Ohinemuri Regional History Journal 7, May 1967
By P. WILLIAMSON
In July 1966, Mr P. Williams on gave a most interesting address to members of the Waihi Historical Society concerning his pioneering days at the place which is now such a popular seaside resort. He emphasised the splendid spirit of co-operation that existed among the early settlers and mentioned the great changes that have taken place during the 48 years since his arrival there in 1919.
When the very early telegraph line known as "The Wires'' (See Vol. 1 No. 2) fell into disuse, and shipping became less frequent it was difficult to transmit urgent messages so the settlers erected a telephone line of sorts which went through the bush and over the ranges to Hikutaia. The Post and Telegraph Department had let them have some old wire and broken bottle tops served as insulators. It was an uncertain means of communication but they could sometimes get through to the Hikutaia Post Office, send telegrams and receive news from the postmistress.
Faults in the line required constant checking and on one occasion Mr Williamson obtained a portable telephone from Thames and, testing the line with it at intervals discovered the fault to be caused by a knot in the wire filled with rust.
In the early days they relied on their own resources as far as possible. Bread and butter were made at home and meat was home killed and shared among neighbours. When supplies were short as could happen at flood time a system of barter was sometimes resorted to. The Maoris, too, used the barter system when visiting the local store, 'the hub of the universe', where they exchanged their gum for stores.
In 1923 a clay road was formed and it was possible to drive to Waihi. Mr Williamson bought a buggy from Mr Armour for eight pounds and obtained some harness. It was a marvellous feeling to be free of the burden of arranging packs on horses and instead to toss purchases into the buggy and drive off.
On another occasion, one of his neighbours, Mr Palmer, obtained from Thames a Model T Ford truck with solid tyres and after a few minutes' instruction in handling it, drove to Whangamata. Mr Williamson, on meeting him, had to turn his buggy and horses off the road to let him get by.
Waihi was accessible only at low tide, when the Otahu River could be crossed from side to side at strategic points until the road was reached at Parakawai.
In times of sickness or accident when hospital treatment was necessary, stretchers were improvised from tea-tree poles and sacks and carrying parties were organised, each pair of bearers taking the stretcher for two or three miles before changing over. Once a sick woman was taken by launch to Bowentown where a vehicle was ready to convey her to hospital.
Nurse Jarrett of Paeroa looked after the people at Whangamata and would come by horseback in response to a telephone message. She made regular periodical visits to look after the Maoris.
Mr Lindsay Martin was the pioneer in dairy fanning and brought cream to Waihi twice a week by buckboard. At the present time dairying is a thriving industry in Whangamata.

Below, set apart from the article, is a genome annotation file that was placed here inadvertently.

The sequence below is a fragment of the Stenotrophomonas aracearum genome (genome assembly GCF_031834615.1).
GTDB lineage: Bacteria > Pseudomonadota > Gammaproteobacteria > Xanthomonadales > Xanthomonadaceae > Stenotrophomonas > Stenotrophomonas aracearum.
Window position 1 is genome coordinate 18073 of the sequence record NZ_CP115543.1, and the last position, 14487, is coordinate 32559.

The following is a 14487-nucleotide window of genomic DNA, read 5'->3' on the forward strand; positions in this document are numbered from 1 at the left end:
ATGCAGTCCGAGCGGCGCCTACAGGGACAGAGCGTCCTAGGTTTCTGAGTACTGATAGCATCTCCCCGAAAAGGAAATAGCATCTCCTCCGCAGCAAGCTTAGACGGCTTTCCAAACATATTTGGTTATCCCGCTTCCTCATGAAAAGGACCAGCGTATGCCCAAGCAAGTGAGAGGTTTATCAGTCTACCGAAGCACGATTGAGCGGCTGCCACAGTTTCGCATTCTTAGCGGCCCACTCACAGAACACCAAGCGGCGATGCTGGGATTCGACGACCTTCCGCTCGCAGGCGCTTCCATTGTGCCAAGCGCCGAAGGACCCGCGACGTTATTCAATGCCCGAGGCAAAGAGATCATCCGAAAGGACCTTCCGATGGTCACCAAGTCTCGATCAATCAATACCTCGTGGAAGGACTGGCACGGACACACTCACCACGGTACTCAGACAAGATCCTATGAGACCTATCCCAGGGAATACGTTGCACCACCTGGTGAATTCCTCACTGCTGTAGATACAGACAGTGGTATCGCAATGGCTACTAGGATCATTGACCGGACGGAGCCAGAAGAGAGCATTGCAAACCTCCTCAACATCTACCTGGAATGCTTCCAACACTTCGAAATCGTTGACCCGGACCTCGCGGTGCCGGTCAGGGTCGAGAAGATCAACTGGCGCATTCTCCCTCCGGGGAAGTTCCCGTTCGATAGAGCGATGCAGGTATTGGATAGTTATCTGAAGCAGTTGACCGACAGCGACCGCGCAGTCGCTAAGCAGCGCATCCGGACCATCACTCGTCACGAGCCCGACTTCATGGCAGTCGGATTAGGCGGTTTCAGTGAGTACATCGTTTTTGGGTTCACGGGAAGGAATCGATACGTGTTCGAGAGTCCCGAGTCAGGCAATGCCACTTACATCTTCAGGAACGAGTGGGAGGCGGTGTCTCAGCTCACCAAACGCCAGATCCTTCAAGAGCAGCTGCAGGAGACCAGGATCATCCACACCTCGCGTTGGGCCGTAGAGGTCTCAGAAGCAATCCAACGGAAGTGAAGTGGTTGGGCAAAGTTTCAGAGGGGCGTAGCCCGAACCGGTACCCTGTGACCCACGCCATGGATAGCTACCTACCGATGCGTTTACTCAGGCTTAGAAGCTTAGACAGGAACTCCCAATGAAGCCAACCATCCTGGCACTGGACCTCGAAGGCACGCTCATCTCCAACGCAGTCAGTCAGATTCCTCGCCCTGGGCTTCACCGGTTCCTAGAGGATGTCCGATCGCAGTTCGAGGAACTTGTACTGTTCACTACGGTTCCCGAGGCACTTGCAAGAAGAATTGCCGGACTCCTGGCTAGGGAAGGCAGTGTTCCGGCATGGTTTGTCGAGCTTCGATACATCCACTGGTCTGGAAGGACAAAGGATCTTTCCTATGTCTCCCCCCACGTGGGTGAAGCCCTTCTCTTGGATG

In 1924-25 sections in the beach front were opened and offered for sale at thirty-five pounds. Those behind were priced at thirty pounds and sections behind those again at twenty-five pounds. No-one was especially interested then but today they are worth four figures.
About 1929 the school was built - a very small building - and the first teacher was Miss Ross of Waihi. As the roll increased, three-foot and then six-foot extensions were made to accommodate the extra pupils, and in time a portable garage was erected to serve as their lunch room. Part of the school grounds was, of course, used as a horse paddock.
Then there was the case of the unfortunate clergyman who, after many vicissitudes of travel, arrived some hours late at Opoutere where he found he was expected to conduct a church service, baptise some children and marry some couples. He inquired gloomily, "any funerals?"
Mr Williamson spoke of the striking change in the character of Whangamata since a 1st class highway has given it better access via Waihi. Where wild horses once galloped over the almost tree-less flats, there are now fine homes and weekend cottages abound, while holiday times bring thousands. The beach is thronged in Summer with bright clad bathers and the waters are alive with craft of all varieties.
Considerable care and artistry is evident in these old family treasures which were usually the work of someone specially skilled in penmanship and with a decorative sense, in both work and picture.
Dear Mr and Mrs Watt,
On the eve of your departure from the district in which you have lived for 24 years, we the Residents of Whangamata desire to express our keen appreciation of your high character, excellent conduct and unfailing generosity. In business you have shown probity and dealt justly and honestly with your fellows. In your civil relations you have striven to promote the highest interest of the locality. In your social sphere you have kept open door, lent ready ear and aid to any trouble or distress and have exercised kindliness to man and beast.
In wishing you Good-bye we express the hope that the rest you so richly deserve and the Leisure you have so honestly won may be full of an untroubled peace and a happiness over which no cloud will ever drift.
We on behalf of the residents
D. Watson, J. Hopkins, L.G. Martyn, Dec. 1920.